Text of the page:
With the new Godzilla film lighting up the box office this month, it's a good time to catch up with some of the better Godzilla movies of the past:
GOJIRA (1954): The one that began it all, GOJIRA is a serious-minded movie in which Godzilla is really a metaphor for the horrors caused by the atomic bombs America dropped on Japan to end World War II. The American version, titled GODZILLA: KING OF THE MONSTERS, with new footage shot featuring Raymond Burr as an America reporter in Japan, is not a bad film at all, but Ishirô Honda’s original GOJIRA is the one to watch.
KING KONG VS. GODZILLA (1962): Although Toho Studio developed several other giant monsters such as Mothra and Rodan after GOJIRA, KING KONG VS. GODZILLA represents the first time the big guy had been back on screen since 1954’s GODZILLA RAIDS AGAIN. KING KONG VS. GODZILLA is a very silly movie, sometimes intentionally so, and a heck of a lot of fun.
GODZILLA VS. MOTHRA (1964): The first ever matchup of two Toho Studio monsters in one film, GODZILLA VS. MOTHRA pits a weary Godzilla (he had just been rudely dispatched by King Kong in his previous film) against that most mystical of all Japanese monsters, Mothra. Look for the moment when the Godzilla suit actually catches fire. Director Honda kept the camera rolling because he knew it was a great shot. Known in America as GODZILLA VS. THE THING.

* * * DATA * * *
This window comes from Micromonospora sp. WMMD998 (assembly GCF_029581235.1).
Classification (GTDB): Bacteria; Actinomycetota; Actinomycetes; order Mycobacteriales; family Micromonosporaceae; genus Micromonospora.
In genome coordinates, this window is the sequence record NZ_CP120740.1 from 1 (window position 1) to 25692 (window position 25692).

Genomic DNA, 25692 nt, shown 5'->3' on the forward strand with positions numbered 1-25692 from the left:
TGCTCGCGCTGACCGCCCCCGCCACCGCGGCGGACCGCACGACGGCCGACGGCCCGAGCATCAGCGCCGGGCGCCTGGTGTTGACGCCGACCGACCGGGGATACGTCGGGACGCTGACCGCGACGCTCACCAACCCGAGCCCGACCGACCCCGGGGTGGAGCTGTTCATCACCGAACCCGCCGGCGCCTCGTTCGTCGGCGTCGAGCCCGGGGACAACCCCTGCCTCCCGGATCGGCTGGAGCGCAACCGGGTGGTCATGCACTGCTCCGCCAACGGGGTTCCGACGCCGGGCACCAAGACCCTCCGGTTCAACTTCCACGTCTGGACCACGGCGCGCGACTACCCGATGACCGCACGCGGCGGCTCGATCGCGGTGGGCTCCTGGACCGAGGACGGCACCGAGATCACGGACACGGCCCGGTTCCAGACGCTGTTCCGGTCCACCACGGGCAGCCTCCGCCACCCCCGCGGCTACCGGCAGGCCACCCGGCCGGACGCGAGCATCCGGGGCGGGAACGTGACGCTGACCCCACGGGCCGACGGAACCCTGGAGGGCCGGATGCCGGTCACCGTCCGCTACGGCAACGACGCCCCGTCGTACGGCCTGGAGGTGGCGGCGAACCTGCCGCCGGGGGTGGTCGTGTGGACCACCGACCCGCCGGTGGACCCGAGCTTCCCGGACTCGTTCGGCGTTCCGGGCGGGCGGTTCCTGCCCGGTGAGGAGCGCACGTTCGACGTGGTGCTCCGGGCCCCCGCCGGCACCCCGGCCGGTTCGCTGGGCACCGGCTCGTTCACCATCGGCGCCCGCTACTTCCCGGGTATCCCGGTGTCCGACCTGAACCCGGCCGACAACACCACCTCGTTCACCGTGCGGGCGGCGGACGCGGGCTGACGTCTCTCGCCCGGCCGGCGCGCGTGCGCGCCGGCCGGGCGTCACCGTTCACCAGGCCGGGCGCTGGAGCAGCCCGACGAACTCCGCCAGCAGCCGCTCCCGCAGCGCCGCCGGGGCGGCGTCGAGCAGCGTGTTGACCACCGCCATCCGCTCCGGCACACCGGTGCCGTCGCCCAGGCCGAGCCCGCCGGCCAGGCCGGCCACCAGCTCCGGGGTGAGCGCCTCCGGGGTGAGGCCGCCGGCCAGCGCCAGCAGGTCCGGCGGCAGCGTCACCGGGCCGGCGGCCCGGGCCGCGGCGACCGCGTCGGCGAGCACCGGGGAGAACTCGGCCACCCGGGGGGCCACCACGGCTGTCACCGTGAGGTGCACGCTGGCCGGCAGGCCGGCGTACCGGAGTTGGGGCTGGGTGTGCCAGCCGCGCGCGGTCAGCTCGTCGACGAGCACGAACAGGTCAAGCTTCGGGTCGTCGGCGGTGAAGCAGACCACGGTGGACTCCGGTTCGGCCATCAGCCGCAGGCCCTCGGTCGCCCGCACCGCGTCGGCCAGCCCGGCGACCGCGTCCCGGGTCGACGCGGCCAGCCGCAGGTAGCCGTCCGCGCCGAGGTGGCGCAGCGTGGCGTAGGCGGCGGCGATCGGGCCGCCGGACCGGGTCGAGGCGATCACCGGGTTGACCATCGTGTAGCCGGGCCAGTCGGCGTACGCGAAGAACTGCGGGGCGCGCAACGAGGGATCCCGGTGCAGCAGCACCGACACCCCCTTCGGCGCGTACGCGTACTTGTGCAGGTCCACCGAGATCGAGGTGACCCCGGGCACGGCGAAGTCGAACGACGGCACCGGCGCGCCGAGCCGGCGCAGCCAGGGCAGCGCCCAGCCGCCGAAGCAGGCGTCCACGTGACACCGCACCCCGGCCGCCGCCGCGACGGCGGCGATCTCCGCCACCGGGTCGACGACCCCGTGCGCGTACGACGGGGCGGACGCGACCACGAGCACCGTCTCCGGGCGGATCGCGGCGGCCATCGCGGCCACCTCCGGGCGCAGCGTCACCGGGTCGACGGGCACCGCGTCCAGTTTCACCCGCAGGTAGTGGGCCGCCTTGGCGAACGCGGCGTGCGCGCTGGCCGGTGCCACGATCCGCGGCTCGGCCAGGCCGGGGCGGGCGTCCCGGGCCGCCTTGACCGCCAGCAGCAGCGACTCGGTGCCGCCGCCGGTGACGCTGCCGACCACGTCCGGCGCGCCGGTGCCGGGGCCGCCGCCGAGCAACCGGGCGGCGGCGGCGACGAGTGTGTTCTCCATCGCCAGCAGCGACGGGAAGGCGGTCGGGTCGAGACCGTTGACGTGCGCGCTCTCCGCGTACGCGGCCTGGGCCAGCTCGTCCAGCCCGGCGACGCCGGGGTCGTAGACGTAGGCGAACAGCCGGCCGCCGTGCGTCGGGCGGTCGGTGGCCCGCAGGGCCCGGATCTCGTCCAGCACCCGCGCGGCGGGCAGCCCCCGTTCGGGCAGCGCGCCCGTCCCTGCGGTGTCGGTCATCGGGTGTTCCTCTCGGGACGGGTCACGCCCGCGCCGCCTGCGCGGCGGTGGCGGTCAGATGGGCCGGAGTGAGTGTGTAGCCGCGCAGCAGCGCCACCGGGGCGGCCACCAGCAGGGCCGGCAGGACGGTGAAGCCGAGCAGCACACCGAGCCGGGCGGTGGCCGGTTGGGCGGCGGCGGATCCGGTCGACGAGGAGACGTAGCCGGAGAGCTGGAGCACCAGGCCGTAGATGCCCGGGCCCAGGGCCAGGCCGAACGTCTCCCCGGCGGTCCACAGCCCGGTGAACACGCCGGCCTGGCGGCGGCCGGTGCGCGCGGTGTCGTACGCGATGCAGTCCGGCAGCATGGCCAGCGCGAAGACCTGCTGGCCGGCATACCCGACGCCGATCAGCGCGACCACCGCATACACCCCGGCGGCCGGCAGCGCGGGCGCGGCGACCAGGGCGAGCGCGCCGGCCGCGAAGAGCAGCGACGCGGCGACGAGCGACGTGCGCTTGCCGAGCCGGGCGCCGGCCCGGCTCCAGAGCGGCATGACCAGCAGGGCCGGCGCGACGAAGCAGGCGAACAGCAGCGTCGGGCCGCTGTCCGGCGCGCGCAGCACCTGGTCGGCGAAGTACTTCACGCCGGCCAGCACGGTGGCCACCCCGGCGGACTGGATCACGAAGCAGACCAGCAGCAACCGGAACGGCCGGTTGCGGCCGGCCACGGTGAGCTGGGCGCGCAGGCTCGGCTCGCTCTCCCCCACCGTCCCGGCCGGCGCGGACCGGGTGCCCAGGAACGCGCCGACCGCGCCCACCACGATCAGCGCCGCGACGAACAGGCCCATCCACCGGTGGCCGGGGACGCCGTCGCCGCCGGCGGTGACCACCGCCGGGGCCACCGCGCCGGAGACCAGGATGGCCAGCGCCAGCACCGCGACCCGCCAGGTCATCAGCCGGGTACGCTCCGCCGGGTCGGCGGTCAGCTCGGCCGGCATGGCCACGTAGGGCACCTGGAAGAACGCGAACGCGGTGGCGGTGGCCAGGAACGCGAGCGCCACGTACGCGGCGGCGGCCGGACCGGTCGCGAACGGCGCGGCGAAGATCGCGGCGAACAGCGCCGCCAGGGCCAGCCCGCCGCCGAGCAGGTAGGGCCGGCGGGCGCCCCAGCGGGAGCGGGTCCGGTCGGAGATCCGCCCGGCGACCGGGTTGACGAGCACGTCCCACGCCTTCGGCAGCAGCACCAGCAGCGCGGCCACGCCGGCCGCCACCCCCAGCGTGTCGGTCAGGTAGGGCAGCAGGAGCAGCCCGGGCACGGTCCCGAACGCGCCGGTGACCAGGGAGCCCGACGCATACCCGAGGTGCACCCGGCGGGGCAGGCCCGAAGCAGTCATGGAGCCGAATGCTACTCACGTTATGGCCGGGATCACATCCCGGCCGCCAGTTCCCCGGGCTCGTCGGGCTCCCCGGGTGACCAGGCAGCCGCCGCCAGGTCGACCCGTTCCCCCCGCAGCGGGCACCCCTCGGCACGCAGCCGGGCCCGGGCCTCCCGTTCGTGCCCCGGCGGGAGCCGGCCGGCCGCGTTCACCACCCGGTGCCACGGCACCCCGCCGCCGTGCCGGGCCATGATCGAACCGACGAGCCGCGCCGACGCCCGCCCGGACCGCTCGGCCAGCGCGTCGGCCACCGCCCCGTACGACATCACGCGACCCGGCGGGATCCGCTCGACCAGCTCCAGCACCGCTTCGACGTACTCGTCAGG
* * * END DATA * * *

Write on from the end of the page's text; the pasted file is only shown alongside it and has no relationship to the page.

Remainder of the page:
GODZILLA VS. MONSTER ZERO (1964): The silliest, wackiest, nuttiest Godzilla movie ever made, and that’s saying a lot. It stars American actor Nick Adams as an astronaut whom the evil aliens in the film call “Mr. Astronaut Glenn”. Making this film could not have been easy for Adams, as he said all of his dialog in English while everybody else in the cast, including the beautiful and popular actress Kumi Mizuno, answered him back in Japanese. The film features Godzilla, the flying monster Rodan and the three-headed creature known as Ghidorah, battling Earth and each other. Also known as INVASION OF ASTRO-MONSTER.
GODZILLA 2000 (1999): Japan’s answer to Roland Emmerich’s horrible American Godzilla film of 1998, GODZILLA 2000 features an exciting ten-minute opening that is more entertaining than Emmerich’s entire Matthew Broderick-led abomination. The film contains many good-natured jokey references to that film, and stands on its own as one of the best of all Godzilla movies.